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Ian W.H. Parry, Mr. Dirk Heine, Eliza Lis, and Shanjun Li

Abstract

Energy taxes can produce substantial environmental and revenue benefits and are an important component of countries’ fiscal systems. Although the principle that these taxes should reflect global warming, air pollution, road congestion, and other adverse environmental impacts of energy use is well established, there has been little previous work providing guidance on how countries can put this principle into practice. This book develops a practical methodology, and associated tools, to show how the major environmental damages from energy can be quantified for different countries and used to design the efficient set of energy taxes.

Ian W.H. Parry, Mr. John Norregaard, and Mr. Dirk Heine
This paper recommends a system of upstream taxes on fossil fuels, combined with refunds for downstream emissions capture, to reduce carbon and local pollution emissions. Motor fuel taxes should also account for congestion and other externalities associated with vehicle use, at least until mileage-based taxes are widely introduced. An examination of existing energy/environmental tax systems in Germany, Sweden, Turkey, and Vietnam suggests that there is substantial scope for policy reform. This includes harmonizing taxes for pollution content across different fuels and end-users, better aligning tax rates with values for externalities, and scaling back taxes on vehicle ownership and electricity use that are redundant (on environmental grounds) in the presence of more targeted taxes.
Mr. Jon Strand and Mr. Michael Keen
This paper examines the case for internationally coordinated indirect taxes on aviation (as a source of general revenue-not (necessarily) as a source of development finance). The case for such taxes is strong: the tax burden on international aviation is currently limited, yet it contributes significantly to border-crossing environmental damage. A tax on aviation fuel would address the key border-crossing externalities most directly; a ticket tax could raise more revenue; departure taxes face the least legal obstacles. Optimal policy requires deploying both fuel and ticket taxes. A fuel tax of 20 U.S. cents per gallon (10 percent, at today's fuel prices, corresponding to assessed environmental damage), or alternatively ticket taxes of 2.5 percent, would raise about US$10 billion if imposed worldwide, and US$3 billion if applied only in Europe.
Ian W.H. Parry, Mr. Dirk Heine, Eliza Lis, and Shanjun Li

Abstract

Many energy prices in many countries are wrong. They are set at levels that do not reflect environmental damage, notably global warming, air pollution, and various side effects of motor vehicle use. In so doing, many countries raise too much revenue from direct taxes on work effort and capital accumulation and too little from taxes on energy use.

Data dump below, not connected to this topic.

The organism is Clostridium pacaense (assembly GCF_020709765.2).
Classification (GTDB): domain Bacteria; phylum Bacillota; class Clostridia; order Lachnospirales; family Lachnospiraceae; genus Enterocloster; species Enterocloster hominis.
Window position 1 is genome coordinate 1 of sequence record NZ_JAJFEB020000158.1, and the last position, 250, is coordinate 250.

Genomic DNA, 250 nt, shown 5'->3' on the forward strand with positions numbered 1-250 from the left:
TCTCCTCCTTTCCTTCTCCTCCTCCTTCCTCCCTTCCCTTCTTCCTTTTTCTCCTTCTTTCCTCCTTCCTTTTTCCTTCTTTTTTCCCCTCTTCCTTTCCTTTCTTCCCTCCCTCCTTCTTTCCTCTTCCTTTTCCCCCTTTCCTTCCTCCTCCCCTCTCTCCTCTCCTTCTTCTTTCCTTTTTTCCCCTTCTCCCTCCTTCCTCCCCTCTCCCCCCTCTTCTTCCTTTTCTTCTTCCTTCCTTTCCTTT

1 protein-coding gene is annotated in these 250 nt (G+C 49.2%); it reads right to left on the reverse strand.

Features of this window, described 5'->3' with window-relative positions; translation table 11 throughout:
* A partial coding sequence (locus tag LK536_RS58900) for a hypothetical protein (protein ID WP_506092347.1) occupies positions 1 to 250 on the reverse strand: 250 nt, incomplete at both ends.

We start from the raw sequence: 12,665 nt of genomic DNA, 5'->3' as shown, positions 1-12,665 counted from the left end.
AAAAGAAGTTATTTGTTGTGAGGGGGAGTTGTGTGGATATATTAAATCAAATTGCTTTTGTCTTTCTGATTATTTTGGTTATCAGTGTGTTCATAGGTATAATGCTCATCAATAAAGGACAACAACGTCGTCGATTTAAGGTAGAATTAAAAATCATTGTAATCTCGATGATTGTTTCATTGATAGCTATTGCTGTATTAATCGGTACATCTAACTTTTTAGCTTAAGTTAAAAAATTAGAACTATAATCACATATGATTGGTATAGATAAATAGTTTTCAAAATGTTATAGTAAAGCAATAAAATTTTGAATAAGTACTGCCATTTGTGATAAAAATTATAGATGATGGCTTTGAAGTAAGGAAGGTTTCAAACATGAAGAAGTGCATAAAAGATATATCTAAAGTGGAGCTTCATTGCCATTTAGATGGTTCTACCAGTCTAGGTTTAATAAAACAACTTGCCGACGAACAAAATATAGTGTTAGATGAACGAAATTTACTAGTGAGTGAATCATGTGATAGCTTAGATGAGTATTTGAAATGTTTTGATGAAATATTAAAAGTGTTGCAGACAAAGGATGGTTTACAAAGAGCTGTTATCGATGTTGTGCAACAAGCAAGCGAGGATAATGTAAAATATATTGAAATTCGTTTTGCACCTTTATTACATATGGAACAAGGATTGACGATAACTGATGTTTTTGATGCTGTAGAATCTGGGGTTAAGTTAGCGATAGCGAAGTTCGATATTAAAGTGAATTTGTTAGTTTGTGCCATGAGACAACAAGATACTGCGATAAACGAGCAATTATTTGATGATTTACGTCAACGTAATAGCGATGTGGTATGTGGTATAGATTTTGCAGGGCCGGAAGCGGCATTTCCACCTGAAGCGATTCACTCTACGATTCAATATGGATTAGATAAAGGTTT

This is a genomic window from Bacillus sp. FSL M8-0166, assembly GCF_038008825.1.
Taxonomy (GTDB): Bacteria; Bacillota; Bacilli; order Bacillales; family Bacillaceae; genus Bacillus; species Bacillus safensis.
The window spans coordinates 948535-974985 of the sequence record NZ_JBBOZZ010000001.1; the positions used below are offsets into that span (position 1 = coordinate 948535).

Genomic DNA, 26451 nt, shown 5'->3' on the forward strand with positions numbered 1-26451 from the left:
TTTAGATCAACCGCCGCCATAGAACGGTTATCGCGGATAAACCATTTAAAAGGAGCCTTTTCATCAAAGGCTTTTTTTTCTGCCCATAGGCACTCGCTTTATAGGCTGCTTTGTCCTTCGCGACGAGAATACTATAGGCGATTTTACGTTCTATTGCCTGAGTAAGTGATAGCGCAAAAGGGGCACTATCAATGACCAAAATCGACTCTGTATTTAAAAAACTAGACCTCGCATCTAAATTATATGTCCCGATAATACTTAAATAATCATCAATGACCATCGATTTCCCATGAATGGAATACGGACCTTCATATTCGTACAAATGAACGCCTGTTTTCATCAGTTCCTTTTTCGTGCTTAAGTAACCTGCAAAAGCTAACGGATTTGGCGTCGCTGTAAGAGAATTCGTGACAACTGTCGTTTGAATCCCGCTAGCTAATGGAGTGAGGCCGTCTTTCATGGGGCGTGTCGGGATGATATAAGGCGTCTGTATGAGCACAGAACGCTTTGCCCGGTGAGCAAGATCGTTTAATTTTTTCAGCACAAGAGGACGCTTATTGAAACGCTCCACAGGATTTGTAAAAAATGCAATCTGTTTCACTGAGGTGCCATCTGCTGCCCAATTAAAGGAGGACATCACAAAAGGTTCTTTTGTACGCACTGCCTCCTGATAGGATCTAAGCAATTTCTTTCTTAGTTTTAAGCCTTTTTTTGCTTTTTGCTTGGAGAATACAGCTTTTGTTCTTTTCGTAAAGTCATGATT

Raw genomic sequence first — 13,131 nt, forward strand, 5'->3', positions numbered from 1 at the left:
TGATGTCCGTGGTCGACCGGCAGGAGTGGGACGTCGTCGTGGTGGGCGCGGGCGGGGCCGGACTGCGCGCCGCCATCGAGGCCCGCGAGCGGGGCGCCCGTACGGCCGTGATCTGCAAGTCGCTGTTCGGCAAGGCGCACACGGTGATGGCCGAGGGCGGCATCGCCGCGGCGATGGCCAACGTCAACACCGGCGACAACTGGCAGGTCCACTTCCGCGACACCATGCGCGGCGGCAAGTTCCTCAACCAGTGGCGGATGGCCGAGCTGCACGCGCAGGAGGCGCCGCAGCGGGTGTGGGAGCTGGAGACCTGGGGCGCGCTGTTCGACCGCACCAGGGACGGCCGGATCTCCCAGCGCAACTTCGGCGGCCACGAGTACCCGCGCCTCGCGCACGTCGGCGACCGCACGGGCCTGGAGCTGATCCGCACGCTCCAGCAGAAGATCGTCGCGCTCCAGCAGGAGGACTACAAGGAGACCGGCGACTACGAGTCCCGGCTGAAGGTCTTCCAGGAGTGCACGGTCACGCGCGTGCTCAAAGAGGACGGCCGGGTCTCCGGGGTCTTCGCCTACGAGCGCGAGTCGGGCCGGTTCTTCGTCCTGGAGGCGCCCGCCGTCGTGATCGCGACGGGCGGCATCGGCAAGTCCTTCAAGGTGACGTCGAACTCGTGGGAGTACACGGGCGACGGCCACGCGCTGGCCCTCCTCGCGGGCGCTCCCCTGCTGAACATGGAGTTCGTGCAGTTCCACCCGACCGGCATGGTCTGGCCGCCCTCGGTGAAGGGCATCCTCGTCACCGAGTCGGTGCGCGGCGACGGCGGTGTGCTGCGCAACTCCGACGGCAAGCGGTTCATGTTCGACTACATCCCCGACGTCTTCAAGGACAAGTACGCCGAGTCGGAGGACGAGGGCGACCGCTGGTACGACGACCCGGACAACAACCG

Ian W.H. Parry, Mr. Dirk Heine, Eliza Lis, and Shanjun Li

Abstract

Fossil fuels are used pervasively to generate electricity, power transportation vehicles, and provide heat for buildings and manufacturing processes. Fuel combustion produces carbon dioxide (CO2) emissions and various local air pollutants, and use of transportation vehicles also causes road congestion, accidents, and (less important) pavement damage.

Ian W.H. Parry, Mr. Dirk Heine, Eliza Lis, and Shanjun Li

Abstract

The first part of this chapter discusses why environmental taxes or the equivalent emissions trading systems (ETSs) should be front and center in getting energy prices right, though design details, such as targeting the right base, exploiting the fiscal dividend, and establishing stable prices aligned to environmental damage, are critical. The second part discusses a variety of further design issues, including specifics for power generation and transportation fuels, the role of other instruments, overcoming challenges to price reform, and issues for low-income countries.

Ian W.H. Parry, Mr. Dirk Heine, Eliza Lis, and Shanjun Li

Abstract

This chapter begins with a brief review of the literature on valuing climate change damage from carbon dioxide (CO2) emissions. The heart of the chapter is about measuring damage from the most important harm from local air pollution: human mortality risk.

Ian W.H. Parry, Mr. Dirk Heine, Eliza Lis, and Shanjun Li

Abstract

This chapter consists of three sections focused on the three major, non-pollution-related externalities from motor vehicles: traffic congestion, traffic accidents, and (to a much lesser extent) wear and tear on the road network (relevant for trucks). Other data and assumptions needed to implement the corrective motor fuel tax formulas from Chapter 3 are discussed in the annexes to this chapter.

Ian W.H. Parry, Mr. Dirk Heine, Eliza Lis, and Shanjun Li

Abstract

This chapter summarizes the corrective tax estimates for coal, natural gas, and motor fuels based on the assumptions discussed in previous chapters, both for selected countries and, using ranges of values in heat maps, for all countries, and then discusses the fiscal, health, and environmental impacts of tax reform. Various tables in Annex 6.2 provide full details of this information, country by country, including estimates of current fuel taxes or subsidies.

Ian W.H. Parry, Mr. Dirk Heine, Eliza Lis, and Shanjun Li

Abstract

Encouraging environmentally sustainable growth is a problem faced by all countries. The beauty of fiscal instruments such as environmental taxes or tax-like instruments is that (albeit with some important caveats about base targeting, exploiting fiscal opportunities, and use of complementary instruments) they can achieve an efficient balance between environmental and economic concerns—if they are set to reflect environmental damage.